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Monthly Archives: September 2015

Costume Analysis: Lady Tremaine (Cinderella’s Stepmother)

My next big project is making one of Lady Tremaine’s outfits from the live action Cinderella movie. I love the dress she wears when she first arrives. Isn’t it fabulous? I have been spending many hours to trying to figure out the details and source the materials.

Lady_Tremaine_with_her_daughtersHere’s a movie clip. Don’t you love the way the dress flows?

Her outfit consists of 3 main parts: the chartreuse green/black bodice, the black underskirt, and the green and black overskirt. The underskirt is easy enough to figure out; from the video and promotional photos you can see it is a tight black velvet column skirt with a slit in the back. The bodice and overskirt took a lot more research (aka Googling photos, rewatching the Youtube clip over and over, and buying a doll).

The narrow underskirt with a full skirt and tight bodice is a silhouette that appears in many of her outfits, such as this one, this one, this one, and this one. (The last shows that the overskirt is pleated).

The bodice looks yellow in some photos, and even some websites refer to it as yellow. However, Sandy Powell’s sketch is green, and the official doll has a green bodice.

960x540IMG_5657In the end I decided the bodice is a chartreuse that looks yellow in certain light. I found a lovely high-res still here, which made me realize that the bodice isn’t just sparkly, it is sequined! (I highly encourage you to see the full-sized photo to appreciate the details). The sequined fabric is then covered with black velvety flowers. I quickly realized that finding a flocked sequined fabric is very, very hard, unless you like cheetah print. I briefly considered using a flocked damask, but that is not at all like Lady Tremaine’s fabric. That means I have to make my own by applying appliques to sequined fabric.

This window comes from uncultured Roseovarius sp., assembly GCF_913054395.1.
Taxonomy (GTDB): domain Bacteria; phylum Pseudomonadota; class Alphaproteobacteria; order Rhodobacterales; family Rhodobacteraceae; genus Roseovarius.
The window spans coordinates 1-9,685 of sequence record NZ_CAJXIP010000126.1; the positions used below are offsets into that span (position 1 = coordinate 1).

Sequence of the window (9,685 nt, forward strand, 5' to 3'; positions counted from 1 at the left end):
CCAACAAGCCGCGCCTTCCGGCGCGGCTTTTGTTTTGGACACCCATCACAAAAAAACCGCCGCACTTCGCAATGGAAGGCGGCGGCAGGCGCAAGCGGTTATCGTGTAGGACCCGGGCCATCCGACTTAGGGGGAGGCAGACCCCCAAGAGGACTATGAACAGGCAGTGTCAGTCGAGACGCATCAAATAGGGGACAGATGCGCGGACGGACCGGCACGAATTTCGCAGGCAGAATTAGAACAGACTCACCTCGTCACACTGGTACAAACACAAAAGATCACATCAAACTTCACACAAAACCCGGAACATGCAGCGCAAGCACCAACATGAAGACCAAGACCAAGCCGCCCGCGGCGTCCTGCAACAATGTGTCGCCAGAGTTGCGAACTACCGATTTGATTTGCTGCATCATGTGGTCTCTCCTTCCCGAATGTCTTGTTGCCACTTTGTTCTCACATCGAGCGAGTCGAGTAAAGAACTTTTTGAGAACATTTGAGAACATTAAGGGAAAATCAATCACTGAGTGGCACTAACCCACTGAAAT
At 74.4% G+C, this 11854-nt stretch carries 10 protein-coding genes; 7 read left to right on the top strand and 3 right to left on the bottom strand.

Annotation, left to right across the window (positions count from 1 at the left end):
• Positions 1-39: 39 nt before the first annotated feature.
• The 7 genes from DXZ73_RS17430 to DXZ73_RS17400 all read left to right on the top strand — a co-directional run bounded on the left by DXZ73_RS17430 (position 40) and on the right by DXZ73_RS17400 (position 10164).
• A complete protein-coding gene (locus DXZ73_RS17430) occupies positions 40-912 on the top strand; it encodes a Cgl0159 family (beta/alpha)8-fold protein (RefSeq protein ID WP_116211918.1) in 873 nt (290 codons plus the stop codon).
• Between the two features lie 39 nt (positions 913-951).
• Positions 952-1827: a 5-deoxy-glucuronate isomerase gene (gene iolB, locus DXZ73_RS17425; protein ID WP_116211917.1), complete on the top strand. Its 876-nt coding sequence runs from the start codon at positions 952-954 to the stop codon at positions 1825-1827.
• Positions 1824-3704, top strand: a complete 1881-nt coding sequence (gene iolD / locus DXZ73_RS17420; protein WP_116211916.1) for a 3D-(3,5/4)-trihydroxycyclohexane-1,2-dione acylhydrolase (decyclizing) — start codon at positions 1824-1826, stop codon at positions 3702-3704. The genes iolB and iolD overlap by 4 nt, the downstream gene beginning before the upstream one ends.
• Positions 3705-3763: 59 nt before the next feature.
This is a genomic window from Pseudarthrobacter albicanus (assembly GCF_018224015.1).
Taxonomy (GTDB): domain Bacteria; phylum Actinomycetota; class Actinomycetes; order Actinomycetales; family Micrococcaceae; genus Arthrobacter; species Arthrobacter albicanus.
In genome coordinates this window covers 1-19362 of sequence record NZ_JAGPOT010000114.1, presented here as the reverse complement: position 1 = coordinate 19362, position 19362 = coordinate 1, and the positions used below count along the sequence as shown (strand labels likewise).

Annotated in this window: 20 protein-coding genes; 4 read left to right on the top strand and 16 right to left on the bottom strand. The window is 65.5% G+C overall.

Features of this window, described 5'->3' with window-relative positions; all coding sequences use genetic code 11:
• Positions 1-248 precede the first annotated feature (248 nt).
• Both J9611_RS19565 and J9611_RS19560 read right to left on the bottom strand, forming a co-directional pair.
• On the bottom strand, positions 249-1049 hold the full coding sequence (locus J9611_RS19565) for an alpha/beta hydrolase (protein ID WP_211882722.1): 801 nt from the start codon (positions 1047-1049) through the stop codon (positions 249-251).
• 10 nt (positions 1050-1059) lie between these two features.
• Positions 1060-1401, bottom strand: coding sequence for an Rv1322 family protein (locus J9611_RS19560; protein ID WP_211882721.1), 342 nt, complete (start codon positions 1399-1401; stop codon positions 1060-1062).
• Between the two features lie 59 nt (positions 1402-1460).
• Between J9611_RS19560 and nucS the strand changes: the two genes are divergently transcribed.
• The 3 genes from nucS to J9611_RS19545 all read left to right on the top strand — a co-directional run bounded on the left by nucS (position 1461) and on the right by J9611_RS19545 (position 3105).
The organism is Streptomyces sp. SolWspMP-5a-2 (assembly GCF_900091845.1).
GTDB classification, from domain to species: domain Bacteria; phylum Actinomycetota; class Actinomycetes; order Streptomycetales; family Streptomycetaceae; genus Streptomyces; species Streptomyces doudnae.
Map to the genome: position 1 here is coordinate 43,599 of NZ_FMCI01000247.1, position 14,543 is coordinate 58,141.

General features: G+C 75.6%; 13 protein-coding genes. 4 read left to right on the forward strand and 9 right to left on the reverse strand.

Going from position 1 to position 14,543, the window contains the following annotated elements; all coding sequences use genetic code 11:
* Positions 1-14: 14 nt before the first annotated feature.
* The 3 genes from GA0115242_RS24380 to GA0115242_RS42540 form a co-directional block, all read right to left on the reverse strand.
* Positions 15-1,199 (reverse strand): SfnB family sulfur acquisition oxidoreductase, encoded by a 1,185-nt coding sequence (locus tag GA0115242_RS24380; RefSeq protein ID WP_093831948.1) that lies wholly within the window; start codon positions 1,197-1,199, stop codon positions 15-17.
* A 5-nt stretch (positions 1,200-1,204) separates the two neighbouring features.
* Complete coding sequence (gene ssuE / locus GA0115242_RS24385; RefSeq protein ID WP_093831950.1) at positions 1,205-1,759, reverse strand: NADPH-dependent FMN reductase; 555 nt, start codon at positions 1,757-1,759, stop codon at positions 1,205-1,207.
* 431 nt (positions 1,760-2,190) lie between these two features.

The sequins are also arranged in neat rows, and each one is quite small and flat. It is easy to find the large, randomly arranged beveled sequins when shopping for sequined fabric, but maddeningly difficult to find something that doesn’t look like a Vegas showgirl costume.  Many times I would find the right color, but not the right size sequin, or the right arrangement, but not the right color. I finally had to make a special request of a shop located in India to get something close.

Cate Blanchett is the Stepmother in Disney's live-action feature CINDERELLA, directed by Kennth Branagh.

The overskirt consists of multiple layers. There is a green base fabric (which could be silk satin or taffeta) that is covered by a layer of black organza, which is decorated with beautiful chartreuse flowers. (It reminds me of a gorgeous chartreuse gaufraged velvet I found years ago at a store that is now out of business, but alas it was $100/yard). There is a black border across the bottom that I think is just the organza folded over and appearing darker, and it appears that the organza and green fabric are flat-lined together.  I can see a glimpse of some green fabric at her hem so there is possibly a green skirt beneath the green/black floral skirt, or perhaps the organza and green base fabric aren’t flat-lined together after all.

IMG_5644Since buying the perfect flocked organza or velvet burnout fabric is impossible, I will have to cut and apply the appliques myself. Madness!

I do not know what the inside of the overskirt looks like, but based on the hint of green seen in the hem I think that the inside is also green, instead of being lined with black organza. Given the yardage required, double-faced silk satin is a little out of my budget, so I am going to use 2 layers of regular satin.

The way the doll’s clothing is constructed might give some clues. There is only one layer of green satin, a layer of organza with velvet flowers, then a final layer of organza on top of that.

IMG_5658Obviously, some sacrifices in the construction had to be made for the doll, but I found it interesting that there is a top layer of organza over the flocked layer, whereas I can’t see one in the film. (Perhaps I might end up using 2 layers of organza anyway if one layer doesn’t look dark enough over the green but I’m not sure about covering the appliques unless they turn out too brightly neon).

This picture taken by Maison Mouse shows that the skirt is cut so full it wraps around the front a bit, even though the pleating or gathering ends at the sides of the hips.